Your CV - An advanced guide. Details and information that must be included in a CV

cv advanced guide

The CV is not what it used to be. What was previously acceptable to include is now deemed off-limits, and vice-versa; so for someone who has not written a CV for a while, the whole process can be extremely confusing.

This page focuses on the information that you must include in a modern day CV and how to present it. Our guide "What to avoid" discusses what should never be included.

Name and contact details

Your name should always go at the top of your CV. It is usually centred at the top of the page with contact details following. You can write your name in bold, but it is not necessary. Give your name as you would usually introduce yourself to other people; thus don't include your middle name. Unless your christian name could be mistaken for one of the opposite sex, it is not the norm to use Mr. or Mrs.

On the next line or lines write your full postal address. The town and postcode can appear on the same line to save space.

Next, is your telephone number. Include the area code, especially if you are hoping to relocate.

Finally, add your email address. This is perhaps, just as important as your telephone number, if not more.
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Profile

The profile may also be referred to as "job objective", "objective", or "career focus". The choice is yours. This is just one or two sentences that detail the job you are looking for and the skills and attributes that you have to match it.

It could read anything from "Job Objective: Sales Manager" to "Job Objective: To pursue a career in Human Resources where my skills in recruitment and training can be put to good use."

In some cases it is best to be as broad as possible, so that your CV is not filed away under one obscure category.

Employment history

This information will appear below the profile if you are using the chronological format.

Start with the name of the company and the town or city in which is located. There's no need to include the full address. You will list previous jobs in reverse chronological order.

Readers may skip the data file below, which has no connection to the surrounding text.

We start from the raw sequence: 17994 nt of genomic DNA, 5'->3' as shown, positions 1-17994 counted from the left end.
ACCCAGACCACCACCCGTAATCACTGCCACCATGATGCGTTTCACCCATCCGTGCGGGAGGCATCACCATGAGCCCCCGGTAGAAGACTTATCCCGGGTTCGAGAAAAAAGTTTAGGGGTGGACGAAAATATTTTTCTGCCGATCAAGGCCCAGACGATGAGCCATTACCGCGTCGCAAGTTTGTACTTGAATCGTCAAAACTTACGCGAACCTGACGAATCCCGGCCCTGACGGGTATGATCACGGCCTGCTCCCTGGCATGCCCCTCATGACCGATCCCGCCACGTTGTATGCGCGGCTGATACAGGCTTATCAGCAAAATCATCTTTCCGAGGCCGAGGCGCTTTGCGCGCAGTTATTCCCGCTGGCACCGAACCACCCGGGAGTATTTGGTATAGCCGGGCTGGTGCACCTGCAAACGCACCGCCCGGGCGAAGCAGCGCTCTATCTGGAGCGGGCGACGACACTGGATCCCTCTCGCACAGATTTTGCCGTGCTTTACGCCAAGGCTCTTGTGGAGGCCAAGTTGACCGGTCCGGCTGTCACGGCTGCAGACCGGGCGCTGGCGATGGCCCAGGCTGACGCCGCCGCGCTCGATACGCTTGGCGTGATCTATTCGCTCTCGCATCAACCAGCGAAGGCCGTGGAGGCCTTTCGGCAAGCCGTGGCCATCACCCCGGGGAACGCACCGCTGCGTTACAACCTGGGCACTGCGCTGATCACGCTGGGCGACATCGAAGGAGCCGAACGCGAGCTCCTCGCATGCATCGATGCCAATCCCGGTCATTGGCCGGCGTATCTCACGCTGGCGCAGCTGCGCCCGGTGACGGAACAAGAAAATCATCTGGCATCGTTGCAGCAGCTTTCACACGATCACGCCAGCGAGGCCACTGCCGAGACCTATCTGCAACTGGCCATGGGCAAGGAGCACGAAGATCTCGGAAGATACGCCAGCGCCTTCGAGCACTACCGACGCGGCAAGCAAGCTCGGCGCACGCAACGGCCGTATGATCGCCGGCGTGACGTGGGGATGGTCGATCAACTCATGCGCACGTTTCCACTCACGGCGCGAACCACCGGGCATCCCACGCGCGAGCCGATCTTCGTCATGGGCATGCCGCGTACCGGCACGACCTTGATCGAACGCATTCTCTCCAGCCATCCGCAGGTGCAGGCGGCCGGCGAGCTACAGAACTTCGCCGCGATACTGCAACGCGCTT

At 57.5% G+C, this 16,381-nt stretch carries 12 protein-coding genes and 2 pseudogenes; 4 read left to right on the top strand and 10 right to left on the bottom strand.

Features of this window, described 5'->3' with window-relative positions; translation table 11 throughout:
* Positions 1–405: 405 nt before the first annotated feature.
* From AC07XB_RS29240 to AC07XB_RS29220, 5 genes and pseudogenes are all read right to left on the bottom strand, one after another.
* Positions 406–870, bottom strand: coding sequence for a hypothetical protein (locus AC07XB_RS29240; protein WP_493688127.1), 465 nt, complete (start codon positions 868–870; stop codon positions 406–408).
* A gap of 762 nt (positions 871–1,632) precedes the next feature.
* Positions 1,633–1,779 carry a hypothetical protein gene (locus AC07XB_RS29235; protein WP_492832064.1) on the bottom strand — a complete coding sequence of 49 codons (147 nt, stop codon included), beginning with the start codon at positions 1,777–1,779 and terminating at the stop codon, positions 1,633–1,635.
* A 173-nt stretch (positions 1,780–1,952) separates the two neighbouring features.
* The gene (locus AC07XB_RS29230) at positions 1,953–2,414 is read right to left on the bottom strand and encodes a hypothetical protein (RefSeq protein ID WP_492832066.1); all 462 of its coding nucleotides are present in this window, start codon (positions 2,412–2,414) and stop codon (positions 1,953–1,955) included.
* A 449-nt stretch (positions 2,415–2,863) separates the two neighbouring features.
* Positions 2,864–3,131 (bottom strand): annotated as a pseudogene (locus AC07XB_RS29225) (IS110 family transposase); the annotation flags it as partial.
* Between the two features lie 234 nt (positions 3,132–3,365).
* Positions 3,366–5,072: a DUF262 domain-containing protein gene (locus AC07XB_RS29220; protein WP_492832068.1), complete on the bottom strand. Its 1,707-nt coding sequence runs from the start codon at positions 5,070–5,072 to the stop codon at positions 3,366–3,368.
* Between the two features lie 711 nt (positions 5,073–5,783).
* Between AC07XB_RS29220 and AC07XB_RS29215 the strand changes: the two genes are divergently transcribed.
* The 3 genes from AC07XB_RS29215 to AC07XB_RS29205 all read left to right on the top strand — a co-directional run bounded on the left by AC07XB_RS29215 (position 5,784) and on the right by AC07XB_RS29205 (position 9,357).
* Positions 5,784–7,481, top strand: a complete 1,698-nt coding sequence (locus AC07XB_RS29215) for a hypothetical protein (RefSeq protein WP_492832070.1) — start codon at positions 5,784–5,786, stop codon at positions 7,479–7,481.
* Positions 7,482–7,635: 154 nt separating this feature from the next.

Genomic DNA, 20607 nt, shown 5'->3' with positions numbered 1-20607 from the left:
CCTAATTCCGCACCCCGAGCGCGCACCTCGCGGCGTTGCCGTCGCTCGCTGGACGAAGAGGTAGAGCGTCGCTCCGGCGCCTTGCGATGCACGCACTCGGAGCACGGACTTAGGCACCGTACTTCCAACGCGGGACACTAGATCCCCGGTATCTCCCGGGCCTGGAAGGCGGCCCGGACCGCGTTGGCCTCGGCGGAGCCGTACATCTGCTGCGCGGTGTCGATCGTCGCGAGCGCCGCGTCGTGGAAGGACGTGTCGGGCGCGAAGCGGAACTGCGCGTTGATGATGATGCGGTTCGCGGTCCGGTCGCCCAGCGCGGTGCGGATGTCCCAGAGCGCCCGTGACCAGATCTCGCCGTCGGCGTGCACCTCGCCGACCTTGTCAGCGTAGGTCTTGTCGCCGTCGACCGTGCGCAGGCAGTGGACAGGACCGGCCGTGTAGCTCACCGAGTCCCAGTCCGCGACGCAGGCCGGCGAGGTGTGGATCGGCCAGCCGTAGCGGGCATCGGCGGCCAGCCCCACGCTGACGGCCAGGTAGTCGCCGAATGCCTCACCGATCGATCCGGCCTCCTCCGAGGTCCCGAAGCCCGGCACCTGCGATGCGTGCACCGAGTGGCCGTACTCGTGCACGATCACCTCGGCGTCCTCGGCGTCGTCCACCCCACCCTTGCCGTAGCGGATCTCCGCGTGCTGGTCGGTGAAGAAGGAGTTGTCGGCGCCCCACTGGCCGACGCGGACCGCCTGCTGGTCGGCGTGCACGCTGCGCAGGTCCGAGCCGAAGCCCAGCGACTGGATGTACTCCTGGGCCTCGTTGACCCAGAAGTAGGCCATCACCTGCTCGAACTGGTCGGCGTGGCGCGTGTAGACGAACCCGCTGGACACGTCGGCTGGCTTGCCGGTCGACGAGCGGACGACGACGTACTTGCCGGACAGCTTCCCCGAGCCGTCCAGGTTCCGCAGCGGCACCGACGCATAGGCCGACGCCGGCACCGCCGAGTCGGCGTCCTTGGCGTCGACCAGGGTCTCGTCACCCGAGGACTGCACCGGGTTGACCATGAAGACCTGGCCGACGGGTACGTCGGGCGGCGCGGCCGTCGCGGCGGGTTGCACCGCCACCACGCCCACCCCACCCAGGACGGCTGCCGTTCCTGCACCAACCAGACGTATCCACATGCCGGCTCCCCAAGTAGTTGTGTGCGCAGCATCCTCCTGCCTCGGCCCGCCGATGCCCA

Employers are slightly wary if employment dates are not included, and so it is best to include them if there are no long gaps in your employment history. If there are gaps, it would be better to use the functional CV. However, periods of unemployment can often be explained without causing worry to the potential employer.

Next, add your previous job title and again, try to be as broad as possible. Use terms such as "administrative assistant" instead of "secretary". Think in terms of your role rather than your actual title.

After this comes the substance of your CV and details of all of your experience, achievements and contributions to your previous company, set out in bullet points.

Educational history

If you are just out of school or university then this section would be of utmost importance, due to your lack of experience in the work field.

As you gain experience in the professional field, your educational history will have lesser importance to your potential employer and you can place it lower down on the page of your CV.

As with your employment history, list your academic achievements in reverse chronological order.

It will suffice to write the name of your qualification, the grade in brackets (optional) and the name of the establishment where the qualification was gained.
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Skills, abilities and achievements

If using the functional or skills-based CV format, this section will appear before the employment and education sections and will make up the bulk of the CV. This section is crucial, particularly if you are lacking in academic qualifications.

Here, you list all achievements that you managed or manoeuvred in your previous jobs, as well as all other contributions that you may have made and all skills required to carry out that position.

Include things such as "Set up system for tracking incoming correspondence improving turnaround time by over 10%" or "responsible for managing a team of 6 staff" and "won sales award for most sales generated in one year".

Key words

Key words are becoming an increasingly useful part of the CV, particularly when computer scanners are becoming the norm when screening for potential candidates. Often, they look for key words and pick out those CVs that contain the appropriate phrases. This section is just a few lines of special key phrases written in bullet points that are recognised in each profession.

For example, if writing about an administrative position, key words would include: Word processing, telephone reception, customer relations and data archiving.

Include this section below your profile or underneath your contact details.


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